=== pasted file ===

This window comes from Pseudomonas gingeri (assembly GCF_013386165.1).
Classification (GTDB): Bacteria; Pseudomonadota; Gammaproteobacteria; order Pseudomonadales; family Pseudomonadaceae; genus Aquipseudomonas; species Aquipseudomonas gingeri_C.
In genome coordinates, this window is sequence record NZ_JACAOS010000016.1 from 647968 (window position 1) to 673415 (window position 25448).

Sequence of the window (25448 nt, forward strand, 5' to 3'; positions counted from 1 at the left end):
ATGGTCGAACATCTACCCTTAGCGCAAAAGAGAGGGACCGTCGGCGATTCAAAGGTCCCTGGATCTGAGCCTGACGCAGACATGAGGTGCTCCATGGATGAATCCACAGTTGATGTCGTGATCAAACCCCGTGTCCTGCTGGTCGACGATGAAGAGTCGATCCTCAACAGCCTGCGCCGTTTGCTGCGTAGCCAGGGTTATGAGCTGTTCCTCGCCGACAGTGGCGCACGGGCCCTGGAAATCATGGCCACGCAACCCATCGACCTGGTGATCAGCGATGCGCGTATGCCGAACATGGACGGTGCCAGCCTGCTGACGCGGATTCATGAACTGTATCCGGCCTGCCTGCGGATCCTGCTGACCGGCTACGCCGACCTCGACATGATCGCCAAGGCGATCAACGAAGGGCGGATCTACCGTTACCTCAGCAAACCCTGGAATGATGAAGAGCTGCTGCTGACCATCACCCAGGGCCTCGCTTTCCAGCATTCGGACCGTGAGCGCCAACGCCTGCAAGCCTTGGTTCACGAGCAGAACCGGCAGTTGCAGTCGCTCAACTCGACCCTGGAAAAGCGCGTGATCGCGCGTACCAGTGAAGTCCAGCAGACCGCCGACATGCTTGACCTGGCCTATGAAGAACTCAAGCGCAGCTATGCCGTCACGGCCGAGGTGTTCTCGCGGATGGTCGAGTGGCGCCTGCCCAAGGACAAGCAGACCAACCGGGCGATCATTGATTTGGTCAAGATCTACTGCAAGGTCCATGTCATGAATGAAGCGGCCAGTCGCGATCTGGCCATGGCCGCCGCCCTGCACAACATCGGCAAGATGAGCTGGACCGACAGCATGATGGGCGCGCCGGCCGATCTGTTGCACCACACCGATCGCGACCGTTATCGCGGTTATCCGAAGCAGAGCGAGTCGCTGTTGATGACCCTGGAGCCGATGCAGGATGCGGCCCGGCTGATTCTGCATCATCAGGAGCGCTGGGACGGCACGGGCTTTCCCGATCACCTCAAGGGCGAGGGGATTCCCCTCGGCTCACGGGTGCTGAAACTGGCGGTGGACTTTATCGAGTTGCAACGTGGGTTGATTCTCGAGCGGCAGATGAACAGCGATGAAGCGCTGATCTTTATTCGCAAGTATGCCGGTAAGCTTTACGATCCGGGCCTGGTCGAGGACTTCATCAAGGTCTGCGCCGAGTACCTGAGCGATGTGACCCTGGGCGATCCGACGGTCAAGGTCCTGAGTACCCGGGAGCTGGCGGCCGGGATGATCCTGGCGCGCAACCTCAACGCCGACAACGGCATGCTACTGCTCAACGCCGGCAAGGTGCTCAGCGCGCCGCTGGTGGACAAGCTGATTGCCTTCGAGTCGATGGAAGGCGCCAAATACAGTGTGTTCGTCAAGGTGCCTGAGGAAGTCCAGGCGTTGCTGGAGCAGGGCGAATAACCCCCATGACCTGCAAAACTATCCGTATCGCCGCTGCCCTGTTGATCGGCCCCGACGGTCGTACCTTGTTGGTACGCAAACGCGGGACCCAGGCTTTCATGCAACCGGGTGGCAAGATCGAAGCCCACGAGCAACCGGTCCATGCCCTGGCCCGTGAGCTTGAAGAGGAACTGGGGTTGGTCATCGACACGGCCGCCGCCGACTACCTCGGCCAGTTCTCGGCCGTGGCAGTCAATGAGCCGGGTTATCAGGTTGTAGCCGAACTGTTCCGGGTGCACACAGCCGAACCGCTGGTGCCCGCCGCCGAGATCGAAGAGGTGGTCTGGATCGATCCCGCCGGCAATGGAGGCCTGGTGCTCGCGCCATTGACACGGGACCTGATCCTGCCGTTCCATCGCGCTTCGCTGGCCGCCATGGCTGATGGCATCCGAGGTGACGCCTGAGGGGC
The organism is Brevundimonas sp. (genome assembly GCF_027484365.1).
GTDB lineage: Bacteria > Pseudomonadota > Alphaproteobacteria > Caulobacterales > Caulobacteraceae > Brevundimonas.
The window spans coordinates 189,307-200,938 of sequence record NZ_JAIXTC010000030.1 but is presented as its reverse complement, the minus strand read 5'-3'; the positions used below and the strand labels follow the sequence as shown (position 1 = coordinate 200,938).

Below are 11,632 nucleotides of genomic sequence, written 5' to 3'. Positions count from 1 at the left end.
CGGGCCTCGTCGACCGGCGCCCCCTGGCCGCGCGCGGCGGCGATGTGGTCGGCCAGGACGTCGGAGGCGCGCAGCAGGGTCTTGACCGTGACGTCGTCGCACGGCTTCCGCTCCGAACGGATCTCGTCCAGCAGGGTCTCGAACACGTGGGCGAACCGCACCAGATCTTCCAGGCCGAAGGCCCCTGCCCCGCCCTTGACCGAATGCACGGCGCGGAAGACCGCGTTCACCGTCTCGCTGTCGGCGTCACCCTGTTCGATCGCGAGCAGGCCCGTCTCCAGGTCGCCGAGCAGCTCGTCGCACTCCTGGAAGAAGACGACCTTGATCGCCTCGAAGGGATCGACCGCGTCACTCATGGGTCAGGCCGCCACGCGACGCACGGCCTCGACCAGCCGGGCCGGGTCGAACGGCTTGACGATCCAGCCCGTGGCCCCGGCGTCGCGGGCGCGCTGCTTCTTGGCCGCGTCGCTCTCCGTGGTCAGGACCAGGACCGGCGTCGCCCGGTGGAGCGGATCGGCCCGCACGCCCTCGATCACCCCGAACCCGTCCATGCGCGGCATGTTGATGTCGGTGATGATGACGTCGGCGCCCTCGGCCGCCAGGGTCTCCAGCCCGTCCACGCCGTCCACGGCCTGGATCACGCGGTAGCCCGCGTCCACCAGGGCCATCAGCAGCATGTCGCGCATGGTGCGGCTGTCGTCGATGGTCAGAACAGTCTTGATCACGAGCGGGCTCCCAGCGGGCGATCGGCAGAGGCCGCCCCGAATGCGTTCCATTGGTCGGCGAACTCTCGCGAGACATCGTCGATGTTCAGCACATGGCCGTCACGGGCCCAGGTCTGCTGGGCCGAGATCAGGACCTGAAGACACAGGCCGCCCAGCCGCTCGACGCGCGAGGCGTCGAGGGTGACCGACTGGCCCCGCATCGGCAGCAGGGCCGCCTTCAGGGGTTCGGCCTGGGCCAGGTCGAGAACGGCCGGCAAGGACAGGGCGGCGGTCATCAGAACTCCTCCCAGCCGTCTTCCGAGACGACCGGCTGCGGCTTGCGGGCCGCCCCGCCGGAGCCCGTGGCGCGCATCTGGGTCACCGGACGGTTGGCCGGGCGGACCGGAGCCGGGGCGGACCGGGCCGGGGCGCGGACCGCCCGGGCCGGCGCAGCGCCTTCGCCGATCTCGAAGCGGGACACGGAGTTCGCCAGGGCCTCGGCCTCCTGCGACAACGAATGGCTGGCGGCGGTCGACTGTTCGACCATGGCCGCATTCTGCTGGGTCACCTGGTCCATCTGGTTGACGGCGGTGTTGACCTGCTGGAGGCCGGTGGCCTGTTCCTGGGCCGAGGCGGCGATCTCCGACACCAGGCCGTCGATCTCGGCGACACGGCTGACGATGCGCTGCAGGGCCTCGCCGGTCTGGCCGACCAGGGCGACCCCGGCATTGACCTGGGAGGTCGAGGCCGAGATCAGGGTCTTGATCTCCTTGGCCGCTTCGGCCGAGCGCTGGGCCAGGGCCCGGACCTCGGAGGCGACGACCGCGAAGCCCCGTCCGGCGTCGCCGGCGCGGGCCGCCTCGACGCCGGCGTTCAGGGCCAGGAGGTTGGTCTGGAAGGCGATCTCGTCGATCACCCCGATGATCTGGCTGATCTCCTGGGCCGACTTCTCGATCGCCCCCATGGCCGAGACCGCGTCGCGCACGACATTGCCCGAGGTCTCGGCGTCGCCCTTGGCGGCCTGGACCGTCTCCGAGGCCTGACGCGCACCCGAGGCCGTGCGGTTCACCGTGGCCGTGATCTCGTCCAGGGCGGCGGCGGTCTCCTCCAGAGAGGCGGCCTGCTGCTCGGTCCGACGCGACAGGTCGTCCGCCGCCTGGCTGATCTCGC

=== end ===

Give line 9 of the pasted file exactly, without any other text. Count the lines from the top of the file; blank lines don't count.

Below are 11,632 nucleotides of genomic sequence, written 5' to 3'. Positions count from 1 at the left end.